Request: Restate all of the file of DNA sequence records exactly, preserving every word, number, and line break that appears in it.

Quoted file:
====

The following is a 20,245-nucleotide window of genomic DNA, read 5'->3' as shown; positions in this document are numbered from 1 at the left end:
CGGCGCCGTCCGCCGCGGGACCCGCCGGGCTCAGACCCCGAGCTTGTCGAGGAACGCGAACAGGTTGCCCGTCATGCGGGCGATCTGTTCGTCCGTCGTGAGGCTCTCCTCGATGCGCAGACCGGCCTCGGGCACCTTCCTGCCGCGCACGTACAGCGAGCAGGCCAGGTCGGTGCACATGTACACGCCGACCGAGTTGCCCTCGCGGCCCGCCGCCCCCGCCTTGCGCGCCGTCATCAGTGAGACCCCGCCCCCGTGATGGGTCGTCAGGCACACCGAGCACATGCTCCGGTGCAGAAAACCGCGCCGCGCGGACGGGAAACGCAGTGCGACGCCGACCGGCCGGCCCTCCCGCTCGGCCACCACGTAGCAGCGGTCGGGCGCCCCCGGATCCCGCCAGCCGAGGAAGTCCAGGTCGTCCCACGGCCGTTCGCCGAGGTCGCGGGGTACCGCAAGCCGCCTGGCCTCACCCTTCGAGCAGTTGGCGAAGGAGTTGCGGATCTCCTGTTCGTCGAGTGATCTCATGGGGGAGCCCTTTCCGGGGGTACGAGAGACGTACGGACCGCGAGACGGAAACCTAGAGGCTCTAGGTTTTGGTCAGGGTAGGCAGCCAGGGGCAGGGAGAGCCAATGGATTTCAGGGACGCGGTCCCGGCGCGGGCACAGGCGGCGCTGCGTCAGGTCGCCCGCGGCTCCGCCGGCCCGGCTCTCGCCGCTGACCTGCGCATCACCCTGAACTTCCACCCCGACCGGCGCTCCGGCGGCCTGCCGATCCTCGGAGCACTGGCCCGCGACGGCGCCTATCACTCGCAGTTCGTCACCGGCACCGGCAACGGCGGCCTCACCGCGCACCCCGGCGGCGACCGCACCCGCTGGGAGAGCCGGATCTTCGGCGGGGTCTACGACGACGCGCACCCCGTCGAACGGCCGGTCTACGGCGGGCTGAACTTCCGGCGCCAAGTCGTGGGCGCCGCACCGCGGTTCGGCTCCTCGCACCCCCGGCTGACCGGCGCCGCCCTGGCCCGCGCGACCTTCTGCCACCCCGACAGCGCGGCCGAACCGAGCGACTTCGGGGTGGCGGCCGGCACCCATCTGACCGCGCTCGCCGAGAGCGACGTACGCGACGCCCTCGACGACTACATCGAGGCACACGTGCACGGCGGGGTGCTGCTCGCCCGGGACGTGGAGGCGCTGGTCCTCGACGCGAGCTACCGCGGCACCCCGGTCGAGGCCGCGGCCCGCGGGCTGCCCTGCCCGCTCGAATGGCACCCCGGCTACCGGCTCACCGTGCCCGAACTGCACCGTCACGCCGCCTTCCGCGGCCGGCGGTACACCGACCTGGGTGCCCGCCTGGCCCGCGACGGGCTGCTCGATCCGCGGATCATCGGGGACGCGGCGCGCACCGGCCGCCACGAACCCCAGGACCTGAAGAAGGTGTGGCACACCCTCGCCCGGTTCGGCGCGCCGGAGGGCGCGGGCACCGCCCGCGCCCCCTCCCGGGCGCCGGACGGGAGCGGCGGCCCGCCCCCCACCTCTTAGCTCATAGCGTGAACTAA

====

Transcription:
The following is a 20,245-nucleotide window of genomic DNA, read 5'->3' as shown; positions in this document are numbered from 1 at the left end:
CGGCGCCGTCCGCCGCGGGACCCGCCGGGCTCAGACCCCGAGCTTGTCGAGGAACGCGAACAGGTTGCCCGTCATGCGGGCGATCTGTTCGTCCGTCGTGAGGCTCTCCTCGATGCGCAGACCGGCCTCGGGCACCTTCCTGCCGCGCACGTACAGCGAGCAGGCCAGGTCGGTGCACATGTACACGCCGACCGAGTTGCCCTCGCGGCCCGCCGCCCCCGCCTTGCGCGCCGTCATCAGTGAGACCCCGCCCCCGTGATGGGTCGTCAGGCACACCGAGCACATGCTCCGGTGCAGAAAACCGCGCCGCGCGGACGGGAAACGCAGTGCGACGCCGACCGGCCGGCCCTCCCGCTCGGCCACCACGTAGCAGCGGTCGGGCGCCCCCGGATCCCGCCAGCCGAGGAAGTCCAGGTCGTCCCACGGCCGTTCGCCGAGGTCGCGGGGTACCGCAAGCCGCCTGGCCTCACCCTTCGAGCAGTTGGCGAAGGAGTTGCGGATCTCCTGTTCGTCGAGTGATCTCATGGGGGAGCCCTTTCCGGGGGTACGAGAGACGTACGGACCGCGAGACGGAAACCTAGAGGCTCTAGGTTTTGGTCAGGGTAGGCAGCCAGGGGCAGGGAGAGCCAATGGATTTCAGGGACGCGGTCCCGGCGCGGGCACAGGCGGCGCTGCGTCAGGTCGCCCGCGGCTCCGCCGGCCCGGCTCTCGCCGCTGACCTGCGCATCACCCTGAACTTCCACCCCGACCGGCGCTCCGGCGGCCTGCCGATCCTCGGAGCACTGGCCCGCGACGGCGCCTATCACTCGCAGTTCGTCACCGGCACCGGCAACGGCGGCCTCACCGCGCACCCCGGCGGCGACCGCACCCGCTGGGAGAGCCGGATCTTCGGCGGGGTCTACGACGACGCGCACCCCGTCGAACGGCCGGTCTACGGCGGGCTGAACTTCCGGCGCCAAGTCGTGGGCGCCGCACCGCGGTTCGGCTCCTCGCACCCCCGGCTGACCGGCGCCGCCCTGGCCCGCGCGACCTTCTGCCACCCCGACAGCGCGGCCGAACCGAGCGACTTCGGGGTGGCGGCCGGCACCCATCTGACCGCGCTCGCCGAGAGCGACGTACGCGACGCCCTCGACGACTACATCGAGGCACACGTGCACGGCGGGGTGCTGCTCGCCCGGGACGTGGAGGCGCTGGTCCTCGACGCGAGCTACCGCGGCACCCCGGTCGAGGCCGCGGCCCGCGGGCTGCCCTGCCCGCTCGAATGGCACCCCGGCTACCGGCTCACCGTGCCCGAACTGCACCGTCACGCCGCCTTCCGCGGCCGGCGGTACACCGACCTGGGTGCCCGCCTGGCCCGCGACGGGCTGCTCGATCCGCGGATCATCGGGGACGCGGCGCGCACCGGCCGCCACGAACCCCAGGACCTGAAGAAGGTGTGGCACACCCTCGCCCGGTTCGGCGCGCCGGAGGGCGCGGGCACCGCCCGCGCCCCCTCCCGGGCGCCGGACGGGAGCGGCGGCCCGCCCCCCACCTCTTAGCTCATAGCGTGAACTAA